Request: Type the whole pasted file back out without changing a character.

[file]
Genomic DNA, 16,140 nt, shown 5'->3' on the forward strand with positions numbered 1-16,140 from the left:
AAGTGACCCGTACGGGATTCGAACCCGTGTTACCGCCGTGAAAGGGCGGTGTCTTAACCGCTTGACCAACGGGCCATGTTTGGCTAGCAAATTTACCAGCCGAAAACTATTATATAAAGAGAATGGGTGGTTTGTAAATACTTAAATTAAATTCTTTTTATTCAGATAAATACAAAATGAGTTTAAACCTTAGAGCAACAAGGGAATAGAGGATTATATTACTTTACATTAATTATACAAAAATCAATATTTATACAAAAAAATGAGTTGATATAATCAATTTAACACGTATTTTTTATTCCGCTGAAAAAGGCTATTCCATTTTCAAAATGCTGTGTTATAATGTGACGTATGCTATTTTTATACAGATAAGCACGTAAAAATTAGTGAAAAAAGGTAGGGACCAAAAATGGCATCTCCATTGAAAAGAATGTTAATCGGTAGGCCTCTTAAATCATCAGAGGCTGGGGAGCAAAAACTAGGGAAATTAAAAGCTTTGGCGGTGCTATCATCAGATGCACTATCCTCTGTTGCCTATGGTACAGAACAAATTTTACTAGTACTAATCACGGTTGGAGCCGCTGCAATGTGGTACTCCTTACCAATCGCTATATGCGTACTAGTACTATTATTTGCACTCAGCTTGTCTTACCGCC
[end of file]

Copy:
Genomic DNA, 16,140 nt, shown 5'->3' on the forward strand with positions numbered 1-16,140 from the left:
AAGTGACCCGTACGGGATTCGAACCCGTGTTACCGCCGTGAAAGGGCGGTGTCTTAACCGCTTGACCAACGGGCCATGTTTGGCTAGCAAATTTACCAGCCGAAAACTATTATATAAAGAGAATGGGTGGTTTGTAAATACTTAAATTAAATTCTTTTTATTCAGATAAATACAAAATGAGTTTAAACCTTAGAGCAACAAGGGAATAGAGGATTATATTACTTTACATTAATTATACAAAAATCAATATTTATACAAAAAAATGAGTTGATATAATCAATTTAACACGTATTTTTTATTCCGCTGAAAAAGGCTATTCCATTTTCAAAATGCTGTGTTATAATGTGACGTATGCTATTTTTATACAGATAAGCACGTAAAAATTAGTGAAAAAAGGTAGGGACCAAAAATGGCATCTCCATTGAAAAGAATGTTAATCGGTAGGCCTCTTAAATCATCAGAGGCTGGGGAGCAAAAACTAGGGAAATTAAAAGCTTTGGCGGTGCTATCATCAGATGCACTATCCTCTGTTGCCTATGGTACAGAACAAATTTTACTAGTACTAATCACGGTTGGAGCCGCTGCAATGTGGTACTCCTTACCAATCGCTATATGCGTACTAGTACTATTATTTGCACTCAGCTTGTCTTACCGCC